Simpson regretted the day’s ending but said eventually if the performance keeps up, their day will come.

“That’s what makes this one disappointing. The JDC-Miller guys work extra hard. We need to convert these good opportunities into wins.”

IMSA: Derani, Patron ESM Nissan dethrone Cadillac at Road America

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ELKHART LAKE, Wis. – For the first time in the 2017 IMSA WeatherTech SportsCar Championship season, it’s not a Cadillac DPi-V.R that has won overall, as the second different Daytona Prototype international (DPi) manufacturer has broken through.

Pipo Derani and Johannes van Overbeek have pulled off the win in the No. 22 Tequila Patron ESM Nissan Onroak DPi in Sunday’s Continental Tire Road Race Showcase at Road America.

The Nissan has toppled the Cadillac, courtesy of Derani’s barnstorming pass on Lap 56 around the outside of Jordan Taylor in the No. 10 Konica Minolta Cadillac on a restart into Turn 1. The No. 10 car won the first five races and Action Express Racing, with its Nos. 5 and 31 cars, have won the last two for Cadillac to open the year seven-for-seven in Prototype.

Derani, who’s been a thorn in the Wayne Taylor Racing team’s side before (notably at the 2016 Rolex 24 at Daytona), took over from Johannes van Overbeek and was only fractionally behind him after their last round of pit stops – stops which indirectly decided the race.

At that pit cycle, the No. 85 JDC-Miller Motorsports Oreca 07 Gibson opted not to pit, perhaps hoping the rest of the Prototype class field would need to come in again for a splash of fuel – so it shifted Stephen Simpson to the lead.

But the strategic hopes were dashed once the No. 3 Corvette C7.R contacted the No. 911 Porsche 911 RSR going into Turn 1, which knocked Dirk Werner deep into the gravel trap and brought out another full course caution barely a lap after the last one.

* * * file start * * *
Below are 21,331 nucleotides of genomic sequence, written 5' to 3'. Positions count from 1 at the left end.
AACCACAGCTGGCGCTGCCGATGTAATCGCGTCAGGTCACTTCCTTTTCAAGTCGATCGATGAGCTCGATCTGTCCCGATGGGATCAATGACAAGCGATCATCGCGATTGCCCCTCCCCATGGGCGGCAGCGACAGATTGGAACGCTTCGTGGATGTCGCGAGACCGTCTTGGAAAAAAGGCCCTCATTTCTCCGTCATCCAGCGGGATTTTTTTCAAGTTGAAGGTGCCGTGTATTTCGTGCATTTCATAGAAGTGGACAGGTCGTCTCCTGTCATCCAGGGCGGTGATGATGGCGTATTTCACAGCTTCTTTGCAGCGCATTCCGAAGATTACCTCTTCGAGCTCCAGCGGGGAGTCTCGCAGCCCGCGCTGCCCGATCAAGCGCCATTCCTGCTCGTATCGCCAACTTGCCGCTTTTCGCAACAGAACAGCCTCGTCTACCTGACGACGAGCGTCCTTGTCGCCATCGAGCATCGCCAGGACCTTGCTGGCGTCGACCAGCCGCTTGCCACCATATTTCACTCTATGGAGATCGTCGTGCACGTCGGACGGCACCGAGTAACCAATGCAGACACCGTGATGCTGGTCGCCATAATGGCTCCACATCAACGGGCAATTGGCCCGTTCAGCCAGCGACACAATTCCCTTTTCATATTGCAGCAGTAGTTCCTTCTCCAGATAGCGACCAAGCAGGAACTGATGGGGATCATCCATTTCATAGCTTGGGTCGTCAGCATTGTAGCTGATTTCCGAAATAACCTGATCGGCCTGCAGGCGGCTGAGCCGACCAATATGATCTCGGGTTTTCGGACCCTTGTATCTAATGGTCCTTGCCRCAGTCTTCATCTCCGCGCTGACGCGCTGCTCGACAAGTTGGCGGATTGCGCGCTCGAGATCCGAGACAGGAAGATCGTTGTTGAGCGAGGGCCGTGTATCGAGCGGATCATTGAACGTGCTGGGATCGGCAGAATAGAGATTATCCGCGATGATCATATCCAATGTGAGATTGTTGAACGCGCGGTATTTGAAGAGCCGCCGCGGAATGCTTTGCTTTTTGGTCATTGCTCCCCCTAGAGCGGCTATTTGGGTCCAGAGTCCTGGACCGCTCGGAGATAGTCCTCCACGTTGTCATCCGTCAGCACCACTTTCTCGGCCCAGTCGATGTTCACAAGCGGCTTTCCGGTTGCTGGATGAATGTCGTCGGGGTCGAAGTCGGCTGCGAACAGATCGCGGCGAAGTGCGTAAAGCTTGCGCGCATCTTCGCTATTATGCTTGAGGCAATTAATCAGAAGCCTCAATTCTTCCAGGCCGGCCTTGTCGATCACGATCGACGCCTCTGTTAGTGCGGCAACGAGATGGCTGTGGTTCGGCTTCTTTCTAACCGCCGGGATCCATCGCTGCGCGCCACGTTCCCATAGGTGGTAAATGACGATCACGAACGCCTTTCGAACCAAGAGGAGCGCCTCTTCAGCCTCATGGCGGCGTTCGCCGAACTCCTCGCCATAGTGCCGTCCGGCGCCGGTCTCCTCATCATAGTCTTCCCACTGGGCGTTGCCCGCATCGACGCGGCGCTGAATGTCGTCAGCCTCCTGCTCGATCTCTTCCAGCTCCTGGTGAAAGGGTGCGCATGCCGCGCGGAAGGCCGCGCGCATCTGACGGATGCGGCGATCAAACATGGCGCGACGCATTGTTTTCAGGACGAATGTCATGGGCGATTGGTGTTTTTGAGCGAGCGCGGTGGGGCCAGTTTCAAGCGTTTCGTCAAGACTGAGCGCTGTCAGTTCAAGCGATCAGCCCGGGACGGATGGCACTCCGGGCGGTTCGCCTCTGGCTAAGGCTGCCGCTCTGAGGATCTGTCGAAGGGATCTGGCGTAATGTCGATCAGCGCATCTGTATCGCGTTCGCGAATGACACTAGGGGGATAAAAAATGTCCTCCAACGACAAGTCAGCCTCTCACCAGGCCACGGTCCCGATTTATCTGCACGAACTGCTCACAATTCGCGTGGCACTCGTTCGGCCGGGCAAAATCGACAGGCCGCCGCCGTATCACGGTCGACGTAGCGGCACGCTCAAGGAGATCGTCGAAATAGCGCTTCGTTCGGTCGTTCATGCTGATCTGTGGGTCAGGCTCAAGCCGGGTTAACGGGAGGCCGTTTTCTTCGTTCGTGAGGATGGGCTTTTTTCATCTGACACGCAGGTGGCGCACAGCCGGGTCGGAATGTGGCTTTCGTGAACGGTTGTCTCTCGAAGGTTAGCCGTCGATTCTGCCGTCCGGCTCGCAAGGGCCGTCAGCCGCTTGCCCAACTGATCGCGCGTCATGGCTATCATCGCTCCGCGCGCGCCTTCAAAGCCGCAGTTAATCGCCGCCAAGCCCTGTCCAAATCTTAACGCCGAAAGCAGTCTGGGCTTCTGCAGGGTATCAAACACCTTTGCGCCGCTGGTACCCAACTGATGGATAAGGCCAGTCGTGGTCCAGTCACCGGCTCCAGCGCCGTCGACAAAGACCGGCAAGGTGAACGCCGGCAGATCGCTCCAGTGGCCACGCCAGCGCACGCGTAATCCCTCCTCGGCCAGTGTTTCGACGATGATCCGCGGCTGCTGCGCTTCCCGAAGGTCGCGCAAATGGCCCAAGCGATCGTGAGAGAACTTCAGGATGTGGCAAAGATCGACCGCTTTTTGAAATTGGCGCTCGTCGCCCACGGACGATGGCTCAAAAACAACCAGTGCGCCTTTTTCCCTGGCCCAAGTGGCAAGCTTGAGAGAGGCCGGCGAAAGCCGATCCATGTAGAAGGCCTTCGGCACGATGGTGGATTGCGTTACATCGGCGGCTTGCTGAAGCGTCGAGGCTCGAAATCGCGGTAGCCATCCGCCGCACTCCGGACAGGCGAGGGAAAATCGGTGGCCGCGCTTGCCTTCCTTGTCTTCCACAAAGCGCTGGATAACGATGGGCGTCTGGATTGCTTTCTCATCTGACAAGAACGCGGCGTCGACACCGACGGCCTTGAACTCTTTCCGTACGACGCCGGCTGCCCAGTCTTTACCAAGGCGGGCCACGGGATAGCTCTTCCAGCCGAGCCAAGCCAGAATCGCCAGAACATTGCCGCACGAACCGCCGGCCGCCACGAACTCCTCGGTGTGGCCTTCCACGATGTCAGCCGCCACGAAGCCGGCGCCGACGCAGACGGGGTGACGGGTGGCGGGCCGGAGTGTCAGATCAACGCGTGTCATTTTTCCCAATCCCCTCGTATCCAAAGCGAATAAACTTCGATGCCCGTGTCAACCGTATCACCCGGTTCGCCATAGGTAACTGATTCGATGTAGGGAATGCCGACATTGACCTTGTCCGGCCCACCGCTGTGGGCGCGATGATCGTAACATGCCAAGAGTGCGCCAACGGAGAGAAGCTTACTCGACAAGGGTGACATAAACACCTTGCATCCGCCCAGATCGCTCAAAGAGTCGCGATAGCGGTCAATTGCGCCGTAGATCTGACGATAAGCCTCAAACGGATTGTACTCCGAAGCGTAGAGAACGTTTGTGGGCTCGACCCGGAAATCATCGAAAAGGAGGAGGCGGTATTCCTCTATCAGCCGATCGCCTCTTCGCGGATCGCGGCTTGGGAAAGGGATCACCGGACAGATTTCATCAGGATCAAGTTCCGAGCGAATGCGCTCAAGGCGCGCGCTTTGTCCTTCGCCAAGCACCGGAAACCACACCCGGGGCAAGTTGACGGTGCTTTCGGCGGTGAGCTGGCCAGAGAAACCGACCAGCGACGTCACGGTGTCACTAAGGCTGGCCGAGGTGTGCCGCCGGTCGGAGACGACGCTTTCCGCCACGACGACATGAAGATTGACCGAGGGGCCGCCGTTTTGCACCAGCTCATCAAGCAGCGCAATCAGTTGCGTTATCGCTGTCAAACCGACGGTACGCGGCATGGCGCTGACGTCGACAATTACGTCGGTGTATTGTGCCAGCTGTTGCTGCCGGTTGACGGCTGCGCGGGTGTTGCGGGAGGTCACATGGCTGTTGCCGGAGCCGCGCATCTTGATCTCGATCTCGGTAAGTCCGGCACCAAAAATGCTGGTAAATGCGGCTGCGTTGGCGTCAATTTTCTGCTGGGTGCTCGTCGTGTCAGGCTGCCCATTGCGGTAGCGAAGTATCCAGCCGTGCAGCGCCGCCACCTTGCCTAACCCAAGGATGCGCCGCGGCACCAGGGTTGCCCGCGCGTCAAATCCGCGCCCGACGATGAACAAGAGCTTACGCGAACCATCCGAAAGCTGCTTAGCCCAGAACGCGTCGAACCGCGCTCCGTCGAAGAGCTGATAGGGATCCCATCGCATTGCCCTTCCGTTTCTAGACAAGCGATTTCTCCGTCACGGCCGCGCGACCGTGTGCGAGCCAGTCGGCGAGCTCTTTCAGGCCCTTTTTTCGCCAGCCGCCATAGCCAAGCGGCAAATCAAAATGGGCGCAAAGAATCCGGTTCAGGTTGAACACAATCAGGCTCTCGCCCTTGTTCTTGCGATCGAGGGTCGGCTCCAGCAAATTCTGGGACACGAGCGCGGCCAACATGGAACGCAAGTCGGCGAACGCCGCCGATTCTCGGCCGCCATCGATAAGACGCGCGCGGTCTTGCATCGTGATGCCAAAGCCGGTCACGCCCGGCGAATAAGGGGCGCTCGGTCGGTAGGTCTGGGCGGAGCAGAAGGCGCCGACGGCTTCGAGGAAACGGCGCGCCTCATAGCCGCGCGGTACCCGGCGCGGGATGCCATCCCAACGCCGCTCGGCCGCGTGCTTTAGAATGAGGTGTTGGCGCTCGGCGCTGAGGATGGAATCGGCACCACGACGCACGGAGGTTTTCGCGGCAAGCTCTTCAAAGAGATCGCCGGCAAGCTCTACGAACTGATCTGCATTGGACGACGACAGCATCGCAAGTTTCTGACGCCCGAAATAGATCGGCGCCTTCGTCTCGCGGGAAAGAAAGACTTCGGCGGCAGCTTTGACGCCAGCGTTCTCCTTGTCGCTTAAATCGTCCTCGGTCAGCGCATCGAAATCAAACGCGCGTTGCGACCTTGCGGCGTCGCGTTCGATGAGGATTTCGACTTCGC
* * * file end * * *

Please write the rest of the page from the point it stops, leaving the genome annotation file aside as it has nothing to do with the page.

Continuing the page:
Simpson would eventually need to pit, first taking on emergency service in a closed pit and then pitting again after the next restart for full service. That dropped the plucky “JDC Banana Boat” down to a season-worst eighth and last place in class, after a run that did not match its pace as Simpson set the fastest lap of the race at 1:54.095.

Performance Tech Motorsports kept up its streak in Prototype Challenge, a seventh consecutive victory in the swan song year for the class. This one, though, was harder earned than most as the No. 26 BAR1 Motorsports car got back to the lead lap and within a few seconds of Performance Tech in the final half hour, but still Pato O’Ward and polesitter James French forged ahead to ensure French finally has a professional win not far from his hometown of Sheboygan in the No. 38 Oreca FLM09.

In GT Le Mans, Ford Chip Ganassi Racing finally won with its Ford GT for the first time since this year’s Rolex 24 at Daytona and in the process, became the sixth different manufacturer in as many years to do so at this race in class. Corvette won last year, Porsche in 2015, Risi Ferrari in 2014, the SRT Viper in 2013 and BMW in 2012. Joey Hand and Dirk Mueller pulled off the triumph in the No. 66 car.

Meanwhile in GT Daytona, the No. 96 Turner Motorsport BMW M6 GT3 got on the board with Jens Klingmann and Jesse Krohn delivering a dominant drive.

More to follow…